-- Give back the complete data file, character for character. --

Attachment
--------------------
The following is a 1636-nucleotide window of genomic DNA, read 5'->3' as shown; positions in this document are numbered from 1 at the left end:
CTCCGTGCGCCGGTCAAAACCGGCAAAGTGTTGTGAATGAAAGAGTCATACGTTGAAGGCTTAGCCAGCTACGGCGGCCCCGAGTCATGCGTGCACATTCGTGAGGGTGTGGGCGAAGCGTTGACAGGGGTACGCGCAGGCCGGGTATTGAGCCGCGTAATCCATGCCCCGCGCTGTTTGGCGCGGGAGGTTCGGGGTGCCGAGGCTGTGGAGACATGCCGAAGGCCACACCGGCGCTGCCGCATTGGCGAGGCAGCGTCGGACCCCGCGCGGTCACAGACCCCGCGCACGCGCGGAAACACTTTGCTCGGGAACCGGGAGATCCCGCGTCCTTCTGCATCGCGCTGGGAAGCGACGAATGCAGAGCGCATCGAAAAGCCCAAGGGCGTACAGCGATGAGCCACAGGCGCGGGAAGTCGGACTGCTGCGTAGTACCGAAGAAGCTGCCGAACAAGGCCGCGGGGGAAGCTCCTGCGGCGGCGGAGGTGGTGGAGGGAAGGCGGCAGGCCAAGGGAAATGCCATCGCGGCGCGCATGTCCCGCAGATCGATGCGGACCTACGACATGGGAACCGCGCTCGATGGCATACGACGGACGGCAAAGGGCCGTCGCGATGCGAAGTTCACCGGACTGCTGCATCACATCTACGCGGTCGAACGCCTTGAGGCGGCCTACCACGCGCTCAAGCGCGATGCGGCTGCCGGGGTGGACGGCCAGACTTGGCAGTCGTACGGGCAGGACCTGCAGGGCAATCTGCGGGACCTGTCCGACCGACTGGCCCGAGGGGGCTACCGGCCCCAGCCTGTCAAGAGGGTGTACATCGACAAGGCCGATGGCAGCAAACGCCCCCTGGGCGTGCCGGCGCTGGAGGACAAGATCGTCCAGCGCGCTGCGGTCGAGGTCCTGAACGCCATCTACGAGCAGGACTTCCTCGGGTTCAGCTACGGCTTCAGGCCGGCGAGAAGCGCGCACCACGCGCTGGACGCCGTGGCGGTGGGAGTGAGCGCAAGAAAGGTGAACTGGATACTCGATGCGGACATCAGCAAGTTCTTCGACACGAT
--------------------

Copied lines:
The following is a 1636-nucleotide window of genomic DNA, read 5'->3' as shown; positions in this document are numbered from 1 at the left end:
CTCCGTGCGCCGGTCAAAACCGGCAAAGTGTTGTGAATGAAAGAGTCATACGTTGAAGGCTTAGCCAGCTACGGCGGCCCCGAGTCATGCGTGCACATTCGTGAGGGTGTGGGCGAAGCGTTGACAGGGGTACGCGCAGGCCGGGTATTGAGCCGCGTAATCCATGCCCCGCGCTGTTTGGCGCGGGAGGTTCGGGGTGCCGAGGCTGTGGAGACATGCCGAAGGCCACACCGGCGCTGCCGCATTGGCGAGGCAGCGTCGGACCCCGCGCGGTCACAGACCCCGCGCACGCGCGGAAACACTTTGCTCGGGAACCGGGAGATCCCGCGTCCTTCTGCATCGCGCTGGGAAGCGACGAATGCAGAGCGCATCGAAAAGCCCAAGGGCGTACAGCGATGAGCCACAGGCGCGGGAAGTCGGACTGCTGCGTAGTACCGAAGAAGCTGCCGAACAAGGCCGCGGGGGAAGCTCCTGCGGCGGCGGAGGTGGTGGAGGGAAGGCGGCAGGCCAAGGGAAATGCCATCGCGGCGCGCATGTCCCGCAGATCGATGCGGACCTACGACATGGGAACCGCGCTCGATGGCATACGACGGACGGCAAAGGGCCGTCGCGATGCGAAGTTCACCGGACTGCTGCATCACATCTACGCGGTCGAACGCCTTGAGGCGGCCTACCACGCGCTCAAGCGCGATGCGGCTGCCGGGGTGGACGGCCAGACTTGGCAGTCGTACGGGCAGGACCTGCAGGGCAATCTGCGGGACCTGTCCGACCGACTGGCCCGAGGGGGCTACCGGCCCCAGCCTGTCAAGAGGGTGTACATCGACAAGGCCGATGGCAGCAAACGCCCCCTGGGCGTGCCGGCGCTGGAGGACAAGATCGTCCAGCGCGCTGCGGTCGAGGTCCTGAACGCCATCTACGAGCAGGACTTCCTCGGGTTCAGCTACGGCTTCAGGCCGGCGAGAAGCGCGCACCACGCGCTGGACGCCGTGGCGGTGGGAGTGAGCGCAAGAAAGGTGAACTGGATACTCGATGCGGACATCAGCAAGTTCTTCGACACGAT